Limited Implementation of Huawei, ZTE Ban Across EU

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The European Commission’s data reveals that only ten EU member states have thus far implemented restrictions on telecom suppliers considered high risk, such as Huawei and ZTE, in their 5G network infrastructure. Despite widespread acknowledgment of the need to regulate Chinese providers, most countries have yet to take concrete steps to exclude them.

Sparse Adoption Despite Regulatory Framework

While nearly all EU nations have established regulatory frameworks to address concerns surrounding Chinese telecom suppliers, only a small fraction, including Sweden and Latvia, have actively enforced bans or restrictions. The lack of significant progress since the previous update underscores the slow pace of action, with major players like Germany opting for gradual measures rather than immediate bans.

Global Backlash Fuels Scrutiny

The decision to exclude Huawei and ZTE from public tenders and telecom networks gained momentum globally in 2018, driven by accusations of espionage and apprehensions about ties to the Chinese government. Despite Huawei’s denial of any governmental affiliations and its claims of being an employee-owned private entity, suspicions linger, prompting calls for stringent security measures.

EU Initiatives and Concerns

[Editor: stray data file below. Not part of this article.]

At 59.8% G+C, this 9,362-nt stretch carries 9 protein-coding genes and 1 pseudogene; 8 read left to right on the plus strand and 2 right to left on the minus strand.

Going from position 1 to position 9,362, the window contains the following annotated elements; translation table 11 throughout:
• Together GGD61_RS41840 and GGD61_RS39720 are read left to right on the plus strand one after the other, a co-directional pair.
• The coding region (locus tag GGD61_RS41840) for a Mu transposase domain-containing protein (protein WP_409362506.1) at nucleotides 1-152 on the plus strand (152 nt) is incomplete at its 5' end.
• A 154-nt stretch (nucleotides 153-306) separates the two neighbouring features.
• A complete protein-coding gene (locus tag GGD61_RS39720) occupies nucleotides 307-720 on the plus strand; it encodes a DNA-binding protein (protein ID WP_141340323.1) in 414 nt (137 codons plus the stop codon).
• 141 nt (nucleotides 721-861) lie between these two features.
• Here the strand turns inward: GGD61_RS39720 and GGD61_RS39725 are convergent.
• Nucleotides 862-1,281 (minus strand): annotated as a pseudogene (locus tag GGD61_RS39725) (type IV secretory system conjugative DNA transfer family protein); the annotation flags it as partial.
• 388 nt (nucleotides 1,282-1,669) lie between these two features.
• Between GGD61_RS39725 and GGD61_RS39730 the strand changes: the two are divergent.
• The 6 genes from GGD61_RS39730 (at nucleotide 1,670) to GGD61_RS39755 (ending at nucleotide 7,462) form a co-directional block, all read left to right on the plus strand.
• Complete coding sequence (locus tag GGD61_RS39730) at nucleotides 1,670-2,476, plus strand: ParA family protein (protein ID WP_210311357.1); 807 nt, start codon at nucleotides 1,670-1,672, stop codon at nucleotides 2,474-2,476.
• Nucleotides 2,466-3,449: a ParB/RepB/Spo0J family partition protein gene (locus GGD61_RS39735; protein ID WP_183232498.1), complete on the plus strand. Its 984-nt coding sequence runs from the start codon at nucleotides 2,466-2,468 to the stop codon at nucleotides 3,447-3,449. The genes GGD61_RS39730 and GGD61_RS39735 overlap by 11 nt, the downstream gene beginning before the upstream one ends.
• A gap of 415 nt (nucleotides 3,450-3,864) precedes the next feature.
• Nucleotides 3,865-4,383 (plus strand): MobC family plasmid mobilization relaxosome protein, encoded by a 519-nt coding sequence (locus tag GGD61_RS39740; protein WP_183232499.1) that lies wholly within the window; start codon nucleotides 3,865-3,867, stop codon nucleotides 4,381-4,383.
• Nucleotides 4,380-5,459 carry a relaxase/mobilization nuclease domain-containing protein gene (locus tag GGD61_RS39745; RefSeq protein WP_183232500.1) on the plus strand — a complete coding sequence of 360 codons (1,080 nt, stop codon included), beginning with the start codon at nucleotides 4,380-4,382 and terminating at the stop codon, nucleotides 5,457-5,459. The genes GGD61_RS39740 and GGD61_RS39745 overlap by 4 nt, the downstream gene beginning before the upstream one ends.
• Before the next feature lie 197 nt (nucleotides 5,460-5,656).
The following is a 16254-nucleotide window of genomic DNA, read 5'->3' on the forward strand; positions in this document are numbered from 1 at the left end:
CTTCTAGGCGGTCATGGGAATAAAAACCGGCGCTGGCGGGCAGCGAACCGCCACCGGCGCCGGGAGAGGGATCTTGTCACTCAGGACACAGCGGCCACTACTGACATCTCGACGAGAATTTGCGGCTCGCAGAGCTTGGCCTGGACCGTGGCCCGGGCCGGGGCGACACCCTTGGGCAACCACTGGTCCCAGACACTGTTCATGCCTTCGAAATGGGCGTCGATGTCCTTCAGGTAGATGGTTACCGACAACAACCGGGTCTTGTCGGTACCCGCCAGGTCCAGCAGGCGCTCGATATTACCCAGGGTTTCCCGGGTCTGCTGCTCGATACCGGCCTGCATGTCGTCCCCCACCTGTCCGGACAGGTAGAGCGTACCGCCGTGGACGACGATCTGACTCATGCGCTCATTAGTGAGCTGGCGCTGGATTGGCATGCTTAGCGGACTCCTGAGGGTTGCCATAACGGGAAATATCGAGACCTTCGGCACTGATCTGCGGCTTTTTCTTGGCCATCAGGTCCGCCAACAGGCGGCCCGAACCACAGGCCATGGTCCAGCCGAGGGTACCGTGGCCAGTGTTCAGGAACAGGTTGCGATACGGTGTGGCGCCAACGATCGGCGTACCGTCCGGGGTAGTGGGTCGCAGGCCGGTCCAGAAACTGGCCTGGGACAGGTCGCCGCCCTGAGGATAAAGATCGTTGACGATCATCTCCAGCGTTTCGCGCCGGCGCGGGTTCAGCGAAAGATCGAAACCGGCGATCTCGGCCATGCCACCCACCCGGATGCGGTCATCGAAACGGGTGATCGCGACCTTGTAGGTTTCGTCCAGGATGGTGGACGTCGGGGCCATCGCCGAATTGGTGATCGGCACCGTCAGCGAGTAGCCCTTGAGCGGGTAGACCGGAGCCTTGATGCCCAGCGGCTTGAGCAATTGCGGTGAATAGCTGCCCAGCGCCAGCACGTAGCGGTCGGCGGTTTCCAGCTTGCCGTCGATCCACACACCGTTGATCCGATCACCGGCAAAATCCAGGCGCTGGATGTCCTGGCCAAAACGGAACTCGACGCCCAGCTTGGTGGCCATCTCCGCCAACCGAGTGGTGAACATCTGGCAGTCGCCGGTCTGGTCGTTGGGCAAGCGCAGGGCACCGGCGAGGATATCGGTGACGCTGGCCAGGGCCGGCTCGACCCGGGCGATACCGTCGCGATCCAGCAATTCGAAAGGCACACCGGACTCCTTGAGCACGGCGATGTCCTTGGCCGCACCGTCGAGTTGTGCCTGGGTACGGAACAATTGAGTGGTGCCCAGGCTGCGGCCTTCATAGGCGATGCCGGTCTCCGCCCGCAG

In response to cybersecurity risks associated with 5G infrastructure, the European Commission introduced a toolbox in 2020, empowering member states to diversify suppliers and mitigate risks by excluding high-risk vendors like Huawei and ZTE. The Commission urged swift implementation of these measures, emphasizing the importance of telecommunications security for the EU’s internal market and socio-economic well-being.

Challenges Ahead in 5G Rollout

Despite efforts to bolster 5G security, the EU faces challenges in meeting its targets for full 5G and gigabit coverage by the end of the decade. Telecom industry representatives highlight the need for significant investment to achieve these goals, with the Commission expected to address infrastructure funding issues in an upcoming Digital Networks Act white paper. However, the extent to which this plan will mandate 5G security measures remains uncertain.

SOURCE: Ref Image from Euractiv

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